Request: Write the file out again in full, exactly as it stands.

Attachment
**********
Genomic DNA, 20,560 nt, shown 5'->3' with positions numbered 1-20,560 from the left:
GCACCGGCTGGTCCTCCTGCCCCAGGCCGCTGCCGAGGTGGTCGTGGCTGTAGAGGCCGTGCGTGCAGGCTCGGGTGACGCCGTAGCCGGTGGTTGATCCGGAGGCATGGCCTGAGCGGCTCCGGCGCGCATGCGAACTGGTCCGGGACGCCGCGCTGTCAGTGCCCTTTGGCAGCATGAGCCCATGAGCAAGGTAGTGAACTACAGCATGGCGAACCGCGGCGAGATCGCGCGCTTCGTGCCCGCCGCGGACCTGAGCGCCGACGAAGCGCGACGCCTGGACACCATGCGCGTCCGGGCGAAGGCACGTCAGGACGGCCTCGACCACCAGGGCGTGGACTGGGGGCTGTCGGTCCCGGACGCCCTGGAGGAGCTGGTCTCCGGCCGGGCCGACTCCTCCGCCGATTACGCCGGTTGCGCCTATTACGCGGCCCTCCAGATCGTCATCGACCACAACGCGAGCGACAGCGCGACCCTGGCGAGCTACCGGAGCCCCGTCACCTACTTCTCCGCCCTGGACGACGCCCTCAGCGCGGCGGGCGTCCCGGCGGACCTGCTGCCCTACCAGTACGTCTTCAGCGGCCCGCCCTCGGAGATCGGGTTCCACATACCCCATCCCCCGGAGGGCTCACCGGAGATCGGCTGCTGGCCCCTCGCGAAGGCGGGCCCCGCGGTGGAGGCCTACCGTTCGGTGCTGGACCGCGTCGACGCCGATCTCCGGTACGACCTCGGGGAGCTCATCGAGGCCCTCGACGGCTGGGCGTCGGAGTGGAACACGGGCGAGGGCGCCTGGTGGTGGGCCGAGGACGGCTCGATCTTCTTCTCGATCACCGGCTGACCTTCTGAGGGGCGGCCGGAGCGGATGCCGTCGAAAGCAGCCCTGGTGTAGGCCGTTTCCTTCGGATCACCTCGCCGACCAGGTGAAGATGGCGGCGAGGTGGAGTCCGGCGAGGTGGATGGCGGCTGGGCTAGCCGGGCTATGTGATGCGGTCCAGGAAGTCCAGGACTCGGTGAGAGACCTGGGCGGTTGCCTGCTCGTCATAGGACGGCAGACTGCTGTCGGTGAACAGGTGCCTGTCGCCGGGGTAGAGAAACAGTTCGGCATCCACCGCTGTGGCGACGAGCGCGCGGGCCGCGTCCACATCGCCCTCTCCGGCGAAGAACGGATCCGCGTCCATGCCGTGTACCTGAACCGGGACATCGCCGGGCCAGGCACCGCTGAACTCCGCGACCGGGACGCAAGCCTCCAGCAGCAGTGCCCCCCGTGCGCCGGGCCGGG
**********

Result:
Genomic DNA, 20,560 nt, shown 5'->3' with positions numbered 1-20,560 from the left:
GCACCGGCTGGTCCTCCTGCCCCAGGCCGCTGCCGAGGTGGTCGTGGCTGTAGAGGCCGTGCGTGCAGGCTCGGGTGACGCCGTAGCCGGTGGTTGATCCGGAGGCATGGCCTGAGCGGCTCCGGCGCGCATGCGAACTGGTCCGGGACGCCGCGCTGTCAGTGCCCTTTGGCAGCATGAGCCCATGAGCAAGGTAGTGAACTACAGCATGGCGAACCGCGGCGAGATCGCGCGCTTCGTGCCCGCCGCGGACCTGAGCGCCGACGAAGCGCGACGCCTGGACACCATGCGCGTCCGGGCGAAGGCACGTCAGGACGGCCTCGACCACCAGGGCGTGGACTGGGGGCTGTCGGTCCCGGACGCCCTGGAGGAGCTGGTCTCCGGCCGGGCCGACTCCTCCGCCGATTACGCCGGTTGCGCCTATTACGCGGCCCTCCAGATCGTCATCGACCACAACGCGAGCGACAGCGCGACCCTGGCGAGCTACCGGAGCCCCGTCACCTACTTCTCCGCCCTGGACGACGCCCTCAGCGCGGCGGGCGTCCCGGCGGACCTGCTGCCCTACCAGTACGTCTTCAGCGGCCCGCCCTCGGAGATCGGGTTCCACATACCCCATCCCCCGGAGGGCTCACCGGAGATCGGCTGCTGGCCCCTCGCGAAGGCGGGCCCCGCGGTGGAGGCCTACCGTTCGGTGCTGGACCGCGTCGACGCCGATCTCCGGTACGACCTCGGGGAGCTCATCGAGGCCCTCGACGGCTGGGCGTCGGAGTGGAACACGGGCGAGGGCGCCTGGTGGTGGGCCGAGGACGGCTCGATCTTCTTCTCGATCACCGGCTGACCTTCTGAGGGGCGGCCGGAGCGGATGCCGTCGAAAGCAGCCCTGGTGTAGGCCGTTTCCTTCGGATCACCTCGCCGACCAGGTGAAGATGGCGGCGAGGTGGAGTCCGGCGAGGTGGATGGCGGCTGGGCTAGCCGGGCTATGTGATGCGGTCCAGGAAGTCCAGGACTCGGTGAGAGACCTGGGCGGTTGCCTGCTCGTCATAGGACGGCAGACTGCTGTCGGTGAACAGGTGCCTGTCGCCGGGGTAGAGAAACAGTTCGGCATCCACCGCTGTGGCGACGAGCGCGCGGGCCGCGTCCACATCGCCCTCTCCGGCGAAGAACGGATCCGCGTCCATGCCGTGTACCTGAACCGGGACATCGCCGGGCCAGGCACCGCTGAACTCCGCGACCGGGACGCAAGCCTCCAGCAGCAGTGCCCCCCGTGCGCCGGGCCGGG